Think Christmas festivities and the Christmas tree will undoubtedly spring to mind, at least if you live in the West. Decorated with ornaments and candles, it is part and parcel of the festive spirit in many homes. But while admiring your Christmas tree in all its glory, have you ever wondered about your festive fir’s environmental footprint? Or about the environmental, economic, technical and social impact the Christmas tree standing in your living room has on the environment and on society? The Life Cycle Engineering department at the Fraunhofer Institute for Building Physics IBP looks into these very questions for products, processes and services throughout their entire life cycle.
But rest assured, the researchers are not intent on ruining your Christmas. “At this time of year in particular, the Christmas tree serves to perfectly illustrate what we actually do here in the department. Normally our research focuses on building materials and on the associated processing techniques. We aim to help people make more informed choices about products, processes and services, as well as helping suppliers to optimize these products, processes and services so that their
Life Cycle Assessment is satisfactory on all levels,” explains Matthias Fischer, head of the Life Cycle Engineering department at Fraunhofer IBP. Life Cycle Assessment is a method for illustrating the environmental, economic, technical and social influence of a product – as in this case of the Christmas tree.
To that end, the first step is to record everything that constitutes a Christmas tree: “Of course, you have the tree itself on the one hand, then there are the ornaments and candles as decoration, the stand, maybe water used to fill the stand, and so on. It’s all included in the calculation,” is how Matthias Fischer explains the principles behind collecting the relevant data. The life cycle assessment also embraces the various phases which all these individual components run through. Each product has a past history. “First we look at where each product comes from, and how it was processed and transported all the way to your living room at Christmas.”
The tree, for instance, was planted, grew thanks to sunlight, water and nutrients from the soil, and was then felled and transported to us on a truck. The candles were also produced using raw materials and energy. Each individual step always generates emissions, wastewater, solid waste, etc. – and all of these are important items in the Life Cycle Assessment. Then there is the usage phase. “With a Christmas tree you’re looking at two weeks on average,” says Matthias Fischer. A host of different aspects are factored into the researchers’ calculations, such as how often the candles are lit and hence how often they have to be changed, or whether the tree is watered. At the end comes the recycling phase. Here, the ornaments are put back into their boxes so they can be used again the following year. Ideally, the wood from the tree is processed further in order to utilize its full potential wherever possible. It can be used, for instance, to provide heat or energy. We need to be careful though: “You can’t simply burn a Christmas tree,” warns Matthias Fischer. “Regulations exist that govern how long wood needs to be stored and dried before being burned as fuel, so as to minimize emissions.”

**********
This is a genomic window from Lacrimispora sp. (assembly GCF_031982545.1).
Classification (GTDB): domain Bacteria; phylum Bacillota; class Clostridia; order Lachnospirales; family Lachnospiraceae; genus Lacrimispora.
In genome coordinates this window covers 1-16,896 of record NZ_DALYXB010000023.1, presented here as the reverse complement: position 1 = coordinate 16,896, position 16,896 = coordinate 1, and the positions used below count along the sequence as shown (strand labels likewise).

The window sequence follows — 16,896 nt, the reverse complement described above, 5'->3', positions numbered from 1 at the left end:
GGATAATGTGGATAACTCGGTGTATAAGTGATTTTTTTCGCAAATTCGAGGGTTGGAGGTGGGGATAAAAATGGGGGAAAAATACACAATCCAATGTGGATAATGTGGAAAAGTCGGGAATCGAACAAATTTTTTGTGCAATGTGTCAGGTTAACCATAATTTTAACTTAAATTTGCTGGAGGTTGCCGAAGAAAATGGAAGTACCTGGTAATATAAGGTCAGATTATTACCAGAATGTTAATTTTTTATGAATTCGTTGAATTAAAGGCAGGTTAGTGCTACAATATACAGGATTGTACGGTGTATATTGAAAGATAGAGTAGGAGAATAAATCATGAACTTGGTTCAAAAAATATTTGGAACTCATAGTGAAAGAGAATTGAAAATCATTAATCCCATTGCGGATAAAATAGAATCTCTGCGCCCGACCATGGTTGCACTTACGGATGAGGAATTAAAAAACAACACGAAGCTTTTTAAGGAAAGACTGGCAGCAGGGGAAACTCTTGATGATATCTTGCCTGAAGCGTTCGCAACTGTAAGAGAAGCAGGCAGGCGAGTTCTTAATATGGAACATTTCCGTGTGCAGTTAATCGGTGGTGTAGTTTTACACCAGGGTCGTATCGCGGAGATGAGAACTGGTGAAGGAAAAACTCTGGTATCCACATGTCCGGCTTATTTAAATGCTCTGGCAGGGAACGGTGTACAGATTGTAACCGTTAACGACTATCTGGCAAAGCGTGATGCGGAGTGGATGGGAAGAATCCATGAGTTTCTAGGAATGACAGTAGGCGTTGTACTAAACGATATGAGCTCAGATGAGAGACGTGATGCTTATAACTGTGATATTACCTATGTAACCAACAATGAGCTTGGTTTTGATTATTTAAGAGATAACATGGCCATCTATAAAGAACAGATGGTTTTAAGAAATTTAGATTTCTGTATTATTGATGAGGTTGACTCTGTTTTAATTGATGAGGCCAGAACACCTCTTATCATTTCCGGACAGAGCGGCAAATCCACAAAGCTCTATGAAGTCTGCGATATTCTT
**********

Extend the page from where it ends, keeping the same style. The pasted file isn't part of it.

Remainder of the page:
Taking all these aspects together enables the life cycle assessment to be drawn up. This provides an assessment of the sustainability of a product such as a Christmas tree and of its usage. In order to make this task easier, scientists from Fraunhofer IBP have co-developed the
software. This allows complex system models to be created and evaluated according to different criteria, for instance a product system’s environmental impact or
Life Cycle Costs. In this way it is possible to determine variables such as the cost/benefit factor. “The Christmas tree on its own doesn’t come out that badly. But you certainly can’t just look at just the environmental aspect. You also have to consider the feel-good factor and the experience that is Christmas since these aspects, after all, are easily just as important,” explains Matthias Fischer, as he poses the question: “What would Christmas be without a Christmas tree?”
Life Cycle Engineering with all its aspects and methods can certainly be seen as a key factor in future developments across a number of sectors. “We need to be aware of where products come from and how human behavior impacts on the way those products are used. One of the key questions is: how can I satisfy my needs – without having to make compromises? From this point of view, manufacturers should
develop and produce products more efficiently from the outset.” The Life Cycle Assessment helps, for instance, in deciding which concepts or products should best be used for a given set of conditions, or where there are shortcomings and how you can eliminate these to prevent them from occurring in the first place. Matthias Fischer explains: “It’s about not creating problems in the first place and then having to spend a lot of time and effort eliminating them. It’s really about thinking beforehand where problems might arise and avoiding them from the outset. The motto is: the best kind of energy is energy that isn’t consumed in the first place.”
Further information on the work of the Life Cycle Engineering department can be found here:
Plastic, cardboard & their friends (only in German)
EnvPot – Promoting the usage of wood by analyzing and leveraging environmental potential (only in German)
Fraunhofer Network Sustainability: sustainability and research (only in German)